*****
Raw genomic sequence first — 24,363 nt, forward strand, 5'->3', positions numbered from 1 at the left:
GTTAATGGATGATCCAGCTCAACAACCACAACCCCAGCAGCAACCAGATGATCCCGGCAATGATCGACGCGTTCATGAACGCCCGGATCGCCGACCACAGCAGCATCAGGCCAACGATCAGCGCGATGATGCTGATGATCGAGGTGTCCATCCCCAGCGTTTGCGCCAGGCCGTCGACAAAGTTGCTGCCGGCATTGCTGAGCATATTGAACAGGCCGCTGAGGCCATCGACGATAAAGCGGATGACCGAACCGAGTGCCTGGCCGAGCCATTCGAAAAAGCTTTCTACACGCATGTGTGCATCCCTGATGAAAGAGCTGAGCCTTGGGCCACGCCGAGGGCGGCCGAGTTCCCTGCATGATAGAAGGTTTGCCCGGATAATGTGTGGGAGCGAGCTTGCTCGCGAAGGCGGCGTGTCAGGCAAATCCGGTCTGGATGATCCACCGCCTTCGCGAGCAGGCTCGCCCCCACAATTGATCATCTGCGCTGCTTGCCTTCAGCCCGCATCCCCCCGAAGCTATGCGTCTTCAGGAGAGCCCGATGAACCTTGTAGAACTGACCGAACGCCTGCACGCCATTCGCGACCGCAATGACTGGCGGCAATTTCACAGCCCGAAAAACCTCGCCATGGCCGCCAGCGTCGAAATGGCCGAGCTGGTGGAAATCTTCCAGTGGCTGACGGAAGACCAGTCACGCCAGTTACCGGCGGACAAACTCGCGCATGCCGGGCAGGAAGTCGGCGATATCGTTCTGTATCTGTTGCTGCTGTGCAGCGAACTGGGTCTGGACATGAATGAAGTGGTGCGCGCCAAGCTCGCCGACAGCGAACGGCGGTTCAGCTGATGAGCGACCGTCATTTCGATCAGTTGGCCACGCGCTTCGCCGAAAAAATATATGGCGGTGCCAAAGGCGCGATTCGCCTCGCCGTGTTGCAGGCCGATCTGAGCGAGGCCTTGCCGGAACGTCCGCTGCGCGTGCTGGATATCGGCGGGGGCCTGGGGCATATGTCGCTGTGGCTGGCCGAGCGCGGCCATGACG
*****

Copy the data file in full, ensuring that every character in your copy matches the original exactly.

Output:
Raw genomic sequence first — 24,363 nt, forward strand, 5'->3', positions numbered from 1 at the left:
GTTAATGGATGATCCAGCTCAACAACCACAACCCCAGCAGCAACCAGATGATCCCGGCAATGATCGACGCGTTCATGAACGCCCGGATCGCCGACCACAGCAGCATCAGGCCAACGATCAGCGCGATGATGCTGATGATCGAGGTGTCCATCCCCAGCGTTTGCGCCAGGCCGTCGACAAAGTTGCTGCCGGCATTGCTGAGCATATTGAACAGGCCGCTGAGGCCATCGACGATAAAGCGGATGACCGAACCGAGTGCCTGGCCGAGCCATTCGAAAAAGCTTTCTACACGCATGTGTGCATCCCTGATGAAAGAGCTGAGCCTTGGGCCACGCCGAGGGCGGCCGAGTTCCCTGCATGATAGAAGGTTTGCCCGGATAATGTGTGGGAGCGAGCTTGCTCGCGAAGGCGGCGTGTCAGGCAAATCCGGTCTGGATGATCCACCGCCTTCGCGAGCAGGCTCGCCCCCACAATTGATCATCTGCGCTGCTTGCCTTCAGCCCGCATCCCCCCGAAGCTATGCGTCTTCAGGAGAGCCCGATGAACCTTGTAGAACTGACCGAACGCCTGCACGCCATTCGCGACCGCAATGACTGGCGGCAATTTCACAGCCCGAAAAACCTCGCCATGGCCGCCAGCGTCGAAATGGCCGAGCTGGTGGAAATCTTCCAGTGGCTGACGGAAGACCAGTCACGCCAGTTACCGGCGGACAAACTCGCGCATGCCGGGCAGGAAGTCGGCGATATCGTTCTGTATCTGTTGCTGCTGTGCAGCGAACTGGGTCTGGACATGAATGAAGTGGTGCGCGCCAAGCTCGCCGACAGCGAACGGCGGTTCAGCTGATGAGCGACCGTCATTTCGATCAGTTGGCCACGCGCTTCGCCGAAAAAATATATGGCGGTGCCAAAGGCGCGATTCGCCTCGCCGTGTTGCAGGCCGATCTGAGCGAGGCCTTGCCGGAACGTCCGCTGCGCGTGCTGGATATCGGCGGGGGCCTGGGGCATATGTCGCTGTGGCTGGCCGAGCGCGGCCATGACG